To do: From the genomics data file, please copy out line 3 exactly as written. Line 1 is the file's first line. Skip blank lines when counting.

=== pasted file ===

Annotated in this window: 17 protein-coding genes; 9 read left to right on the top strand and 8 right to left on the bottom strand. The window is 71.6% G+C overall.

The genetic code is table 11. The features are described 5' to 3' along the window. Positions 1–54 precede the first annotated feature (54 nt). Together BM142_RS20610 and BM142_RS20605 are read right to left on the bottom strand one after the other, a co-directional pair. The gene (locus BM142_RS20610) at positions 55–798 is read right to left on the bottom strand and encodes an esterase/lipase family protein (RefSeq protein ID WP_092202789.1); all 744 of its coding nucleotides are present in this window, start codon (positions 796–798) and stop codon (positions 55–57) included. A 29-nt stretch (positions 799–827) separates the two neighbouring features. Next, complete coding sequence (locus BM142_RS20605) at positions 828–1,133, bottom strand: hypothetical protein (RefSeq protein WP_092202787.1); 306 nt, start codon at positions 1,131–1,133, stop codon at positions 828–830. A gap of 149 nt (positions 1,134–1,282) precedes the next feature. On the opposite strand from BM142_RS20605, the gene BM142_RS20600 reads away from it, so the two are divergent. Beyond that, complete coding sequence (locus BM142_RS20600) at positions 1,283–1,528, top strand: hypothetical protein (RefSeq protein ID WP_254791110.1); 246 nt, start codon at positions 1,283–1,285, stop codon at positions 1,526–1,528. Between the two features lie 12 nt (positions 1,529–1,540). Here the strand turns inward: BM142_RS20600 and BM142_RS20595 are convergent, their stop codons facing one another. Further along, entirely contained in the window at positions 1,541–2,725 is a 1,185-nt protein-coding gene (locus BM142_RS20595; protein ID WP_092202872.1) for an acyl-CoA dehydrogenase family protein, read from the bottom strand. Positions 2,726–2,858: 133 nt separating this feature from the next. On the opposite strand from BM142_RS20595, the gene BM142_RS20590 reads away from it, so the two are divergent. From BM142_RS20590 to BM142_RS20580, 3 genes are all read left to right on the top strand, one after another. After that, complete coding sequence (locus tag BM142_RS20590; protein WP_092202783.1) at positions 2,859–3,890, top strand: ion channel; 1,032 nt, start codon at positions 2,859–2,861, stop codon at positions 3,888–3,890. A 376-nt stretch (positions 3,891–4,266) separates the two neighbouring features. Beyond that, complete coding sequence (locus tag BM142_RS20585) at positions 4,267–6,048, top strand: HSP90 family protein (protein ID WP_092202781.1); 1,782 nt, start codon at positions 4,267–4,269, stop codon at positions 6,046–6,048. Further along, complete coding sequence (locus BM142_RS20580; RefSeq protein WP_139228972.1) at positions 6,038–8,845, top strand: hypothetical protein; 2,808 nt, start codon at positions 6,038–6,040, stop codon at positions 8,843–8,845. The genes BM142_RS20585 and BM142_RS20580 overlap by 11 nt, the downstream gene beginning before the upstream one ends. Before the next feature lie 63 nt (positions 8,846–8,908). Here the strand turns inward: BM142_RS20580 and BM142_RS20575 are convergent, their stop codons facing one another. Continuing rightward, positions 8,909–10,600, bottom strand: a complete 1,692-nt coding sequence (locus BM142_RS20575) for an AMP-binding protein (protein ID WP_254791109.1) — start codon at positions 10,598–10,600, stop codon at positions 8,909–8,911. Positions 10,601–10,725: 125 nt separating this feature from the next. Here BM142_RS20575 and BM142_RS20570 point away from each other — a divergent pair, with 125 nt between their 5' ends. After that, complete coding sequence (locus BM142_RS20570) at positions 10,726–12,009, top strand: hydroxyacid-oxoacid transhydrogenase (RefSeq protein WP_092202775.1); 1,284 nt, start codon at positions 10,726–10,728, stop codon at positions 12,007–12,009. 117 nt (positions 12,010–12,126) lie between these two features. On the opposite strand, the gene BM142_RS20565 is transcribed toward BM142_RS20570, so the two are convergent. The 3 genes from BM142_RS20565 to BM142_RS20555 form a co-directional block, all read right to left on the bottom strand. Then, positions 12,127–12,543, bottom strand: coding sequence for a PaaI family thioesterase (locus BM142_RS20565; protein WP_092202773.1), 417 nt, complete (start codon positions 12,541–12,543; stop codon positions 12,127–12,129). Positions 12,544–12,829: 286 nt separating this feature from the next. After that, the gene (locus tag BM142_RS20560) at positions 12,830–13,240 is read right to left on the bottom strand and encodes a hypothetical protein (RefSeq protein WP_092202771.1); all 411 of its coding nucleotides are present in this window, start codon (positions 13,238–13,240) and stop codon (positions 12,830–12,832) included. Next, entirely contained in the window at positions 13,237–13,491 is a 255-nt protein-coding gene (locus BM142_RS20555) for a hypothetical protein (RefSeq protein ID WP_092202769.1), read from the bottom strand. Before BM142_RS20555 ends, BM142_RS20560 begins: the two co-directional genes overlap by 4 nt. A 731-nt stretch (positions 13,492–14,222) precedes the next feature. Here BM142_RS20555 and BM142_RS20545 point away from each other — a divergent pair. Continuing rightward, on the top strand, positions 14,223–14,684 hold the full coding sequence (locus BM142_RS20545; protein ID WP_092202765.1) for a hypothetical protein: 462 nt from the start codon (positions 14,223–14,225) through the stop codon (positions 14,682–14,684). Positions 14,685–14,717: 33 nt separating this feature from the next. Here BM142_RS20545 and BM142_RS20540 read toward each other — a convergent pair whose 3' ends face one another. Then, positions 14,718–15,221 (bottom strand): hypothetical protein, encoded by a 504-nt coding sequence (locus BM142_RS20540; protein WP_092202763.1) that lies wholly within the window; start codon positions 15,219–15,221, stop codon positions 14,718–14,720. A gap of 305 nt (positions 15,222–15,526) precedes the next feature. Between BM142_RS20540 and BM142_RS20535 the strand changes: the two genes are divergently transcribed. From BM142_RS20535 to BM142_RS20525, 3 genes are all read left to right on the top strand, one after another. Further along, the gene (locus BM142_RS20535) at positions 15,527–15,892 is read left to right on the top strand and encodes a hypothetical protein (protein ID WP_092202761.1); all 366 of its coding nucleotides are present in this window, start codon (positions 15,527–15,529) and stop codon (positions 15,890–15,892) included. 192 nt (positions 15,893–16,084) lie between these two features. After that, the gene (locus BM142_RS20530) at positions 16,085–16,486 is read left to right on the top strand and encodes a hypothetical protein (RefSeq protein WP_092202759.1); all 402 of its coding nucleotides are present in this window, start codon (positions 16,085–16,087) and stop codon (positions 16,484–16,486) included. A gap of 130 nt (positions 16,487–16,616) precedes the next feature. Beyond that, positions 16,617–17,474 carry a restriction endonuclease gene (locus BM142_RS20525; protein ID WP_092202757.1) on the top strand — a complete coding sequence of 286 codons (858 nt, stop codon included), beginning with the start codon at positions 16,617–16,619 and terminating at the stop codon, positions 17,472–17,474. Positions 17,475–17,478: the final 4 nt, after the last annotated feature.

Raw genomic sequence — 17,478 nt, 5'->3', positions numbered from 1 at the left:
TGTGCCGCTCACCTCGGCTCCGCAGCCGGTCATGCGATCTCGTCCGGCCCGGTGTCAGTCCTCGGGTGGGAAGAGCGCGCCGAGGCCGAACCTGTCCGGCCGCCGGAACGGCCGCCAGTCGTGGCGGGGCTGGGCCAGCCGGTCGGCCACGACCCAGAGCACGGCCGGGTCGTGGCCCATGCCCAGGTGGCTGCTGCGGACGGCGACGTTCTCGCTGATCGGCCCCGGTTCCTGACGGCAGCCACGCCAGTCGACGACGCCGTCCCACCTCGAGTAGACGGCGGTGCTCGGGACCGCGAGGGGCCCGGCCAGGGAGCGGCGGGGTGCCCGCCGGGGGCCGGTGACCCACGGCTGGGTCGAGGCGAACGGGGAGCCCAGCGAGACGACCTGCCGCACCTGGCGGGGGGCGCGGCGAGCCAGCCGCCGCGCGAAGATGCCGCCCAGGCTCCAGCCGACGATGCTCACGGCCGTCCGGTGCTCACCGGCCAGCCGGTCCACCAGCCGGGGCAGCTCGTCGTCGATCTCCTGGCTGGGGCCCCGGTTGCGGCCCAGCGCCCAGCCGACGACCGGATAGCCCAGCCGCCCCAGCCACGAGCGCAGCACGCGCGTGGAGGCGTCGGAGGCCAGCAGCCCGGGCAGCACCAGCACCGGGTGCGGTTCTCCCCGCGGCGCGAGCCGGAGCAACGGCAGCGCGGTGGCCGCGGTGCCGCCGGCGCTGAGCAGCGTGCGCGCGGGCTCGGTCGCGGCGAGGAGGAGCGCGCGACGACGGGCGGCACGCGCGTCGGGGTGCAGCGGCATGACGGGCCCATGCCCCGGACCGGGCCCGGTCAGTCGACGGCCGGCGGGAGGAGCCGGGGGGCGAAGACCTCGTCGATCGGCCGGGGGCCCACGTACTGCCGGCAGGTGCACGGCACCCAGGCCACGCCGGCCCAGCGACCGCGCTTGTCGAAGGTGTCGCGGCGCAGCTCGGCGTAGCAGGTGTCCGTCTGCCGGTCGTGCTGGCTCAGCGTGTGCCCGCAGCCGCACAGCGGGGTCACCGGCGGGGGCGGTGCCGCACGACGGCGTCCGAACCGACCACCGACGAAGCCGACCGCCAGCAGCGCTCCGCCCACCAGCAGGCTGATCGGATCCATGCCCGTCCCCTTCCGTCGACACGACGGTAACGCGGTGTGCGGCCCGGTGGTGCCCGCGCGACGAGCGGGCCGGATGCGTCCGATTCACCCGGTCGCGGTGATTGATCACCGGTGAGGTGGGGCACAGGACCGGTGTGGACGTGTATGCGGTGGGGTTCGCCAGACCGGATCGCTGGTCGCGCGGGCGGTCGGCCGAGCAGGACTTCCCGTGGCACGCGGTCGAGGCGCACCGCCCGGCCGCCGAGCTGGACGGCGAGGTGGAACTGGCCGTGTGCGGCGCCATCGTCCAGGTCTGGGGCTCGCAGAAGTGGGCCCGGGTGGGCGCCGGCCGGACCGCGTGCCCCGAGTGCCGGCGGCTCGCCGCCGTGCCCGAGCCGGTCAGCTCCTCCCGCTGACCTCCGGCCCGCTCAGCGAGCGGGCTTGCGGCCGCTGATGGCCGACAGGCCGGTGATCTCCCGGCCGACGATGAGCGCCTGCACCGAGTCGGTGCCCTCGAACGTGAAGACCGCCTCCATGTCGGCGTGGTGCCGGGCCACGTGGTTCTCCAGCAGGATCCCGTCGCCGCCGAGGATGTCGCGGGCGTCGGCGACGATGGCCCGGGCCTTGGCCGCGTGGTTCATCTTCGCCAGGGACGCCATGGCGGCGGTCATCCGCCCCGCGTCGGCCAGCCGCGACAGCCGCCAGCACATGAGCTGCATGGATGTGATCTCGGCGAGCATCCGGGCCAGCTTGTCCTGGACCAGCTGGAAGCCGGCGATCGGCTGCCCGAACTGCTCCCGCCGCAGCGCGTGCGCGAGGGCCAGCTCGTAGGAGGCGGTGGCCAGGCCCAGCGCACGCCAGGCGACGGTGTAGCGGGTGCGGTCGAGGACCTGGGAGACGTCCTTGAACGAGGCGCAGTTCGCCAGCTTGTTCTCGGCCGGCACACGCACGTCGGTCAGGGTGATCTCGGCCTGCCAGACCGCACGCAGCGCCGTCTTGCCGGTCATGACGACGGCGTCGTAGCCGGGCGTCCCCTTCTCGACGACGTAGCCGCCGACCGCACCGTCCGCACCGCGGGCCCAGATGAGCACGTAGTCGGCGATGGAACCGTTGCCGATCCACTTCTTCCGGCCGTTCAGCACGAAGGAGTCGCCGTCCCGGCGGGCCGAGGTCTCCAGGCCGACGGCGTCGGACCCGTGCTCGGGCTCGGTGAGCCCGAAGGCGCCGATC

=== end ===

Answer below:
Raw genomic sequence — 17,478 nt, 5'->3', positions numbered from 1 at the left: